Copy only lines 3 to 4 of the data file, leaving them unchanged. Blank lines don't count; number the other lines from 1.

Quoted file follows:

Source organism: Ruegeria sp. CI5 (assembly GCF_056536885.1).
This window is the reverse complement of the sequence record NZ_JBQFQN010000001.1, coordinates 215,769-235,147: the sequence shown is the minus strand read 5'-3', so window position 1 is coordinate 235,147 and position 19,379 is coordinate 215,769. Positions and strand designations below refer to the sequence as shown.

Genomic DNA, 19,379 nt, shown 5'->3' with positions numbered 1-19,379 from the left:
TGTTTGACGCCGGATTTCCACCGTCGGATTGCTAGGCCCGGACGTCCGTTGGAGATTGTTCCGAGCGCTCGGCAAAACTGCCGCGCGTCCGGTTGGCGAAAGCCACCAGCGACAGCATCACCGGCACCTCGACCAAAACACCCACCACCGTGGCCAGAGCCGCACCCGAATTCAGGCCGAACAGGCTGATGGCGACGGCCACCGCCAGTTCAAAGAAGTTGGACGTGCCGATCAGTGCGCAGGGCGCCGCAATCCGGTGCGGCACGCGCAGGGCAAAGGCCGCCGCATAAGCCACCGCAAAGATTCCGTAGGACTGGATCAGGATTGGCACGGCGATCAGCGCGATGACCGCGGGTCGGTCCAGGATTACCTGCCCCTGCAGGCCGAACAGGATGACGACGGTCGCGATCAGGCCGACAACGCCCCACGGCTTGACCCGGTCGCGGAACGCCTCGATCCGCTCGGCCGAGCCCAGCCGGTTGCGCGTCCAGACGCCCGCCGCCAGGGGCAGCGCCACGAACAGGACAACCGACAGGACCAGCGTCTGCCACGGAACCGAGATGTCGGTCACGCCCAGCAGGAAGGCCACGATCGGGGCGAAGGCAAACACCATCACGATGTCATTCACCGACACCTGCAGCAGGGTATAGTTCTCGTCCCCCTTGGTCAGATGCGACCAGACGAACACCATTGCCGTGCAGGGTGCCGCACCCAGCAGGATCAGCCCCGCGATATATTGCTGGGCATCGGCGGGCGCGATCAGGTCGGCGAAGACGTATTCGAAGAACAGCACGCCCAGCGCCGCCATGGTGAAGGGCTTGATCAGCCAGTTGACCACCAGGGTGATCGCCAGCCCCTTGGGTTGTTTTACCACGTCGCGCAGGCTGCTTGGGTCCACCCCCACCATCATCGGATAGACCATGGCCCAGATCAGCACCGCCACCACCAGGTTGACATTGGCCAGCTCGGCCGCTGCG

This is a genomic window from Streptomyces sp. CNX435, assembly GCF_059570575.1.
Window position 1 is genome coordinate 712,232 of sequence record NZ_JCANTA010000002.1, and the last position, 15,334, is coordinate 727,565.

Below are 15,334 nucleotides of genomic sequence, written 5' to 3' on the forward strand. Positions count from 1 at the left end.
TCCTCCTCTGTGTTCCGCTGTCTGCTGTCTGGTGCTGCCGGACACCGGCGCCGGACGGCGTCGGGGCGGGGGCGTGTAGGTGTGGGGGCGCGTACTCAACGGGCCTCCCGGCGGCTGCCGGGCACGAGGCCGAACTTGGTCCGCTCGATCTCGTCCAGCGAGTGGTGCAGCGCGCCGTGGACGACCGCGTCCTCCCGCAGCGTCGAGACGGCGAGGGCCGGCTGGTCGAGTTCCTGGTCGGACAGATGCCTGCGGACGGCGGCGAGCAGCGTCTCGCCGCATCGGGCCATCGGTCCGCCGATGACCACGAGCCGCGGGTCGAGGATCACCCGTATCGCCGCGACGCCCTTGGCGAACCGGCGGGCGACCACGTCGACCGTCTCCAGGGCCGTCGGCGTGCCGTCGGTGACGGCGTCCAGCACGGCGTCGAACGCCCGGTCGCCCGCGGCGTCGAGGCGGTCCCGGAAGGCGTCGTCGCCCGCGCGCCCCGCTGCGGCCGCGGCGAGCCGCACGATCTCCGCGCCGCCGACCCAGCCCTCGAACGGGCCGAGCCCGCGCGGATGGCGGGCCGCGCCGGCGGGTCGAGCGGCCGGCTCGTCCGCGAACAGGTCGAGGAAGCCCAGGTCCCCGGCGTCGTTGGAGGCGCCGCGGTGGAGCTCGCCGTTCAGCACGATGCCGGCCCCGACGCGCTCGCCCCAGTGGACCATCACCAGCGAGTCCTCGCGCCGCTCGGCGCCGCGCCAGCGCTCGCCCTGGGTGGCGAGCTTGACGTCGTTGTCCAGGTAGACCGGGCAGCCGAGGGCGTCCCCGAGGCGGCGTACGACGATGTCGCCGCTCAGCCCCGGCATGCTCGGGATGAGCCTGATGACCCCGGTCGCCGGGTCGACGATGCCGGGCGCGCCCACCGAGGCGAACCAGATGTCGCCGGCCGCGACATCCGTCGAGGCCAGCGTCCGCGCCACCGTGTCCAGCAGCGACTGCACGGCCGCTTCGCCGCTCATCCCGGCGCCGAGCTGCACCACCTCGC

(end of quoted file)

Genomic DNA, 19,379 nt, shown 5'->3' with positions numbered 1-19,379 from the left:
TGTTTGACGCCGGATTTCCACCGTCGGATTGCTAGGCCCGGACGTCCGTTGGAGATTGTTCCGAGCGCTCGGCAAAACTGCCGCGCGTCCGGTTGGCGAAAGCCACCAGCGACAGCATCACCGGCACCTCGACCAAAACACCCACCACCGTGGCCAGAGCCGCACCCGAATTCAGGCCGAACAGGCTGATGGCGACGGCCACCGCCAGTTCAAAGAAGTTGGACGTGCCGATCAGTGCGCAGGGCGCCGCAATCCGGTGCGGCACGCGCAGGGCAAAGGCCGCCGCATAAGCCACCGCAAAGATTCCGTAGGACTGGATCAGGATTGGCACGGCGATCAGCGCGATGACCGCGGGTCGGTCCAGGATTACCTGCCCCTGCAGGCCGAACAGGATGACGACGGTCGCGATCAGGCCGACAACGCCCCACGGCTTGACCCGGTCGCGGAACGCCTCGATCCGCTCGGCCGAGCCCAGCCGGTTGCGCGTCCAGACGCCCGCCGCCAGGGGCAGCGCCACGAACAGGACAACCGACAGGACCAGCGTCTGCCACGGAACCGAGATGTCGGTCACGCCCAGCAGGAAGGCCACGATCGGGGCGAAGGCAAACACCATCACGATGTCATTCACCGACACCTGCAGCAGGGTATAGTTCTCGTCCCCCTTGGTCAGATGCGACCAGACGAACACCATTGCCGTGCAGGGTGCCGCACCCAGCAGGATCAGCCCCGCGATATATTGCTGGGCATCGGCGGGCGCGATCAGGTCGGCGAAGACGTATTCGAAGAACAGCACGCCCAGCGCCGCCATGGTGAAGGGCTTGATCAGCCAGTTGACCACCAGGGTGATCGCCAGCCCCTTGGGTTGTTTTACCACGTCGCGCAGGCTGCTTGGGTCCACCCCCACCATCATCGGATAGACCATGGCCCAGATCAGCACCGCCACCACCAGGTTGACATTGGCCAGCTCGGCCGCTGCG